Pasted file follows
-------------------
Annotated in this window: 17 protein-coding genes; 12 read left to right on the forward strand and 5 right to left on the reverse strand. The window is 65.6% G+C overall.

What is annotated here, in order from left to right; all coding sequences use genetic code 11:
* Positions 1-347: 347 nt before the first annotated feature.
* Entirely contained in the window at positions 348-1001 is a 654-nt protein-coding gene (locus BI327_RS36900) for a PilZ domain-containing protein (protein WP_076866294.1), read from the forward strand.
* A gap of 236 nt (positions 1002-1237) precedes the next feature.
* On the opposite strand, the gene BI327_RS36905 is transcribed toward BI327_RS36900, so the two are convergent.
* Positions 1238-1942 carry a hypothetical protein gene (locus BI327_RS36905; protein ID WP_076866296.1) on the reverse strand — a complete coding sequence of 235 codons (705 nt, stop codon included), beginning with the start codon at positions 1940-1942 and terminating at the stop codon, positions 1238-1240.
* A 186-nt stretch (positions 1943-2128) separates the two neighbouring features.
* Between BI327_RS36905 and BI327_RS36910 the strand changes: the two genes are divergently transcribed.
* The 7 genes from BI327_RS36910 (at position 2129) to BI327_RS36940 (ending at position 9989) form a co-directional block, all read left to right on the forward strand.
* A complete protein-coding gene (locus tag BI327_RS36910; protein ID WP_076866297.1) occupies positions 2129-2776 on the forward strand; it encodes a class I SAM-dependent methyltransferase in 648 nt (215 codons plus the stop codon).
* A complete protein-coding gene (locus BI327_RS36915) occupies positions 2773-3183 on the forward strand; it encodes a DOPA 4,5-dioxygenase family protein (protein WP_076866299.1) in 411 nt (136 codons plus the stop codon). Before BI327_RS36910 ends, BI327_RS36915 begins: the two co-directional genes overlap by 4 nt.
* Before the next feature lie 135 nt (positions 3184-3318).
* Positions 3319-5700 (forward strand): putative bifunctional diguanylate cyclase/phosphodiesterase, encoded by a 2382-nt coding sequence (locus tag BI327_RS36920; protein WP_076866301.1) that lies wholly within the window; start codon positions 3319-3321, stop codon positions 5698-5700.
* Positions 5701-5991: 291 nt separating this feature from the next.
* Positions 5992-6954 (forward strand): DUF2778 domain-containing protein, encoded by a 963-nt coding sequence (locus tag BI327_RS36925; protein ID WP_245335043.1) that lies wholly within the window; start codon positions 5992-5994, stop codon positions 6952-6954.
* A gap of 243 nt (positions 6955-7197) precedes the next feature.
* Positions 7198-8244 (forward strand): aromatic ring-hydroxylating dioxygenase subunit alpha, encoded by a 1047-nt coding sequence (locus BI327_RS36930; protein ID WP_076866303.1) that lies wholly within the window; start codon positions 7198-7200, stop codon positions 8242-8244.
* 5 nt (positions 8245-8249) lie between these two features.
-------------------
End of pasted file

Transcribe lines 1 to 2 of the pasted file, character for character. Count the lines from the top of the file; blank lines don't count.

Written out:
Annotated in this window: 17 protein-coding genes; 12 read left to right on the forward strand and 5 right to left on the reverse strand. The window is 65.6% G+C overall.

What is annotated here, in order from left to right; all coding sequences use genetic code 11: